Baker Mayfield is arguably the best player in college football, but the Sooners know he’s at his best when defenses aren’t able to sit back against the pass. Therefore, expect TCU to load up to stop the run in an effort to keep Oklahoma behind schedule in its play calling and create second- and third-and-long situations. Mayfield is excellent outside the pocket, and he can both scramble for yardage and buy extra time to throw, but the Horned Frogs would have an advantage in obvious pass situations, especially given the fact TCU leads the Big 12 and ranks third in the nation with 40 sacks this season.
Likewise, the TCU offense must aim to establish the running game. The Horned Frogs have allowed a Big 12-low 14 sacks against Power 5 opponents this season, but eight have come over the last four games, including two by Oklahoma.
4. Neutral site
We don’t often talk about home-field advantage in conference championship games for the simple fact most are held on a neutral field. Generally, conference title games are played in NFL stadiums with smaller capacities than most of the large cathedrals in college football. AT&T Stadium is an exception, with its 80,000 seats just a few thousand shy of what’s available at Gaylord Family-Oklahoma Memorial Stadium in Norman, but more importantly, the crowd in Arlington will feature far fewer OU fans than what packed the stands in the first meeting.
Therefore, it’s worth noting the lack of an Oklahoma home-field advantage creates an opportunity for TCU. The Horned Frogs will have roughly 50 percent of the support at AT&T Stadium, and both teams will be forced to deal with the unfamiliar environment that comes with playing away from home. The Sooners might be undefeated away from home this season, but TCU, which lost twice on the road, won’t have to travel into enemy territory. In fact, the Horned Frogs will even be able to sleep in their own beds the night before given the proximity of Arlington to Fort Worth.
5. KaVontae Turpin
We’ve said little about the TCU offense to this point, but the Horned Frogs have some players capable of making big plays against what has been a very sturdy Oklahoma defense. Quarterback Kenny Hill has completed an impressive 65.9 percent of his passes for 2,279 yards and 16 touchdowns with only five interceptions. Hill, a capable runner, also can make things happen with his legs, which is important with leading rusher Darius Anderson out due to injury. He also has done a good job spreading the ball around to a talented receiving corps, led by deep threat Jon Diarse, who leads the team with 460 receiving yards while averaging 17.0 yards per catch, and Turpin.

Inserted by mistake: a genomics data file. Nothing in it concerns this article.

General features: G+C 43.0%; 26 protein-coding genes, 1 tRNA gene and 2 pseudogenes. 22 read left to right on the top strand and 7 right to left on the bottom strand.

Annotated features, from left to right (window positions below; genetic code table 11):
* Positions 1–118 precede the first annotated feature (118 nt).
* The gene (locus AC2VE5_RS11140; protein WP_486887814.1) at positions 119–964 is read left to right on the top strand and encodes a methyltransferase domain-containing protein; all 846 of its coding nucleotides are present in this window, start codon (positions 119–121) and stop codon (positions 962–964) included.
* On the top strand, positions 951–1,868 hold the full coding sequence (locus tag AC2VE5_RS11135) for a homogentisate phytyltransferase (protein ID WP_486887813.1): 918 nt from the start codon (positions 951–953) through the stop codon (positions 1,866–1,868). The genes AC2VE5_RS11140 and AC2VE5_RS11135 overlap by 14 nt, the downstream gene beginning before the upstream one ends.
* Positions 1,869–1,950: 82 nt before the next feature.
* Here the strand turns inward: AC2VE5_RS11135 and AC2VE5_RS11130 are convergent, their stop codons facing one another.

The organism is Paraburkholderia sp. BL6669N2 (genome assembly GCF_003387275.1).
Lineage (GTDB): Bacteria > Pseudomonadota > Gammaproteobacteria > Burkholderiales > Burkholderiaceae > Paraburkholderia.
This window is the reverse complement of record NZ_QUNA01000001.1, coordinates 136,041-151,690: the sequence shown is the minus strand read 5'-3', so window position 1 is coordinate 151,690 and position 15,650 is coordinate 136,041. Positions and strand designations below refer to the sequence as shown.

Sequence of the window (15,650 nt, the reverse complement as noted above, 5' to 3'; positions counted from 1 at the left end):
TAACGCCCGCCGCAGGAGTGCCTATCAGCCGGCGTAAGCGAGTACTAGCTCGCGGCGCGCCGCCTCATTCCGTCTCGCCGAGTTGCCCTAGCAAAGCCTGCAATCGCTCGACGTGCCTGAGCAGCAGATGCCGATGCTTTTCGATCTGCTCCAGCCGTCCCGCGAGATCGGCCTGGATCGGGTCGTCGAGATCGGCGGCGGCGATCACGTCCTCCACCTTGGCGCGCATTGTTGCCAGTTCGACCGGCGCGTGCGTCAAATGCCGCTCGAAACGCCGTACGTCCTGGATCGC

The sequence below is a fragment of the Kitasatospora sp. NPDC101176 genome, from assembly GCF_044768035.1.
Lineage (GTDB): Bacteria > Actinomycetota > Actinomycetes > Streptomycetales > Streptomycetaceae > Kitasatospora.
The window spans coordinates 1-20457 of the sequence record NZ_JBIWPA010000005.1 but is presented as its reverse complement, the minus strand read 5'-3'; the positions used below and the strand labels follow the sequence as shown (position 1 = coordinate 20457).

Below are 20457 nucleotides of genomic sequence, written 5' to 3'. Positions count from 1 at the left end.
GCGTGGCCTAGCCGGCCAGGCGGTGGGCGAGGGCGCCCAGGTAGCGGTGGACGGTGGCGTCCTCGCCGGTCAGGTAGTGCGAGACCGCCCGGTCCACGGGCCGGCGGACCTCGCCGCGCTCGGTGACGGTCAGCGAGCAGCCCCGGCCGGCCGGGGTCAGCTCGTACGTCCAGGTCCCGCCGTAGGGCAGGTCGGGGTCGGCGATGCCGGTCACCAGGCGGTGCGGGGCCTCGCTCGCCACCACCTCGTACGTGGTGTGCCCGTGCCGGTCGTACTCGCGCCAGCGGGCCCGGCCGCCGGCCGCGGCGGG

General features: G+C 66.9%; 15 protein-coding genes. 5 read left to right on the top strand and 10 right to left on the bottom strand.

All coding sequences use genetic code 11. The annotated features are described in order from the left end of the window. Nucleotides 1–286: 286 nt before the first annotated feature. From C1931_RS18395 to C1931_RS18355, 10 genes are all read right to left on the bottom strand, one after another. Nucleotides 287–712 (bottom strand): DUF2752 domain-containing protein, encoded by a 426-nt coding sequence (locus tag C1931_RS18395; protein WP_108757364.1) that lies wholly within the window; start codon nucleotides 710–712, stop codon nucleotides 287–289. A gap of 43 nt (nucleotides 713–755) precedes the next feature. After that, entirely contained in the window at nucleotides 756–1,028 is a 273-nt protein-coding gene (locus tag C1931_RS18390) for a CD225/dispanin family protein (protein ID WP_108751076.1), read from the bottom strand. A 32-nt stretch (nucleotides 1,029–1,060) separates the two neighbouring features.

Listed at 5-foot-9 (though likely shorter) and 153 pounds, Turpin has averaged just 10.7 yards per catch this season, but leads the team with 32 receptions. The junior has hauled in only one touchdown pass, but he also is a threat in the run game, with 93 rushing yards and two TDs on just 10 carries. Additionally, Turpin, who is expected to play Saturday despite leaving last week’s game early with a lower leg injury, is one of the top special teams performers in the country. Simply put, Turpin can find the end zone any time he touches the football.
Turpin ranks sixth among punt returners in the FBS with an average of 14.1 yards per return, and has returned one for a touchdown, giving him three such plays in his three seasons. He also scored on a kickoff return against Iowa State, which helped boost his average to 34.0 yards per return, which ranks in the top five nationally. If the Sooners kick to Turpin, it could spell trouble. A special teams score can supercharge momentum, and even if the returner doesn’t find the end zone, he can have a huge impact on field position, setting the offense up with scoring opportunities. With Turpin, the Horned Frogs have a huge weapon in both areas.
— Written by Nicholas Ian Allen, a member of the Athlon Contributors Network. Follow him on Twitter @NicholasIAllen.